By U.S. Rep. Dwight Evans, PA-3
Last month, I released my “Making Housing Matter” plan, which would provide both immediate relief and long-term funding for renter and homeowner aid.
We have thousands of renters and homeowners in Philadelphia alone who need help now, and that problem is magnified at the state and national level. The pandemic has worsened the housing and homelessness crisis we already had before coronavirus, so we also need to make changes for the long term.
House Democrats passed a sweeping Covid relief bill, the Heroes Act, in May and an updated version on Oct. 1. Republican Senate leaders have not brought either bill up for a vote or been able to pass a major relief bill of their own.
In addition to key provisions of the updated Heroes Act, such as $50 billion in emergency rental assistance, my plan also includes key portions of the Moving Forward Act (H.R. 2), a landmark infrastructure bill the House passed on July 1. It would spur the construction of an estimated 1 million new affordable housing units across the country.
To assist vulnerable homeowners, I am also leading legislation known as the Helping HOMES Act (H.R. 8003) to expand federal mortgage relief to cover all single-family mortgages, extending forbearance to the third of the market not covered under the CARES Act, the last major Covid relief bill, which became law in March.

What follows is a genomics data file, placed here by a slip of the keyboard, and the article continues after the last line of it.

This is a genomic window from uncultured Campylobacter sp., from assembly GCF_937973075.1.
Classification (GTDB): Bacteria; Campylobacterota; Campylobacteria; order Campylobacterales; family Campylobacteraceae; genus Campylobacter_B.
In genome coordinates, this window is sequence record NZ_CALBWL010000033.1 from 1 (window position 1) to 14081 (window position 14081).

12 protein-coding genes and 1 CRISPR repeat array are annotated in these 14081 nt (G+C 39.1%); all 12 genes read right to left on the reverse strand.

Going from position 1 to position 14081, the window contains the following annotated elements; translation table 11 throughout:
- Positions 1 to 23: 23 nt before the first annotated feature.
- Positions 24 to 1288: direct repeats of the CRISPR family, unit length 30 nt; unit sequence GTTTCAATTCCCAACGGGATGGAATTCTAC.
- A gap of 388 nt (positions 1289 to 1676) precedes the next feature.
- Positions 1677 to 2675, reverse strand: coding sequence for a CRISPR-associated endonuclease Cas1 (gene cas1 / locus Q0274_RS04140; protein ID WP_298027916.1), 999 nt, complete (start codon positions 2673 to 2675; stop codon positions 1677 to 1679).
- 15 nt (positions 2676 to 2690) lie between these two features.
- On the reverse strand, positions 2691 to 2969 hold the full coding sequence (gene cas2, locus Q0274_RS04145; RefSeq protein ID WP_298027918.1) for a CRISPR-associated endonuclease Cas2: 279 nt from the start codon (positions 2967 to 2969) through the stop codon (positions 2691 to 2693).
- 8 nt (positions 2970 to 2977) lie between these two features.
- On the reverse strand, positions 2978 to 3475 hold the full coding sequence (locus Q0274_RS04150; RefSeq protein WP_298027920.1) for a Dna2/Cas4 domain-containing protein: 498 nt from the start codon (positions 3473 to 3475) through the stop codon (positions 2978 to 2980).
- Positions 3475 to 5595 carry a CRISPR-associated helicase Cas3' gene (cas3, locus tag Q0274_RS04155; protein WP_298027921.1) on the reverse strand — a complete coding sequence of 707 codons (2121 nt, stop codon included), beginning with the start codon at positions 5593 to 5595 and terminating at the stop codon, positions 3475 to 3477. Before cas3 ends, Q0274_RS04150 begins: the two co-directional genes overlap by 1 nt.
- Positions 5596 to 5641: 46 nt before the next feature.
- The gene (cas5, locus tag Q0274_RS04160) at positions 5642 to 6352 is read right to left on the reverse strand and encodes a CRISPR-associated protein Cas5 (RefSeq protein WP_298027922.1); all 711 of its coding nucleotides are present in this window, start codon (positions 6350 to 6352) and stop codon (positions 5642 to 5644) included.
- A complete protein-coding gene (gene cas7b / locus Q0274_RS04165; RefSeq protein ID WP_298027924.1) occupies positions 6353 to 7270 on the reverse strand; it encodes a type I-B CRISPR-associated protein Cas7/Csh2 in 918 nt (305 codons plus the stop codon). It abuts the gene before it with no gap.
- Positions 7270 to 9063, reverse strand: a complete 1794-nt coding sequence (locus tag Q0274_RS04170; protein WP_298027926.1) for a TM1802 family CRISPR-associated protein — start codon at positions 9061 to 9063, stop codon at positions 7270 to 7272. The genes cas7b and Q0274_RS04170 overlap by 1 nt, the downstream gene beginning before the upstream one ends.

The Helping HOMES Act would ensure homeowners are aware — up front — that they may request forbearance through the end of the calendar year due to pandemic-related financial hardship. It would require mortgage services to notify homeowners that they may be eligible. I am also fighting for similar protections for renters championed by my colleague Congresswoman Madeleine Dean from Montgomery County.
My plan has been endorsed by the Pennsylvania Legislative Black Caucus, Philadelphia City Council and numerous community and housing organizations and agencies.
Seven months ago, when the CARES Act passed on a quick, bipartisan basis, we hoped the virus would be largely under control by now, as it is in some countries.
Unfortunately, our nation’s response to the virus has left our citizens and our economy in dire need of more relief. With winter and flu season approaching, the Republican Senate and White House must rise to the occasion and agree to a deal big enough to see Americans through for the next few months. Housing is one of the most critical needs, especially since social distancing is a key tool for preventing the spread of the virus.
I am working with partners across Pennsylvania, including Congressman Mike Doyle from Pittsburgh, to push for both the short-term and long-term housing relief that our neighbors need.
Making Housing Matter is a plan not just to address the current crisis, but to help our fellow Americans avoid a return to the affordable housing crisis that harmed so many before any of us had heard of Covid-19.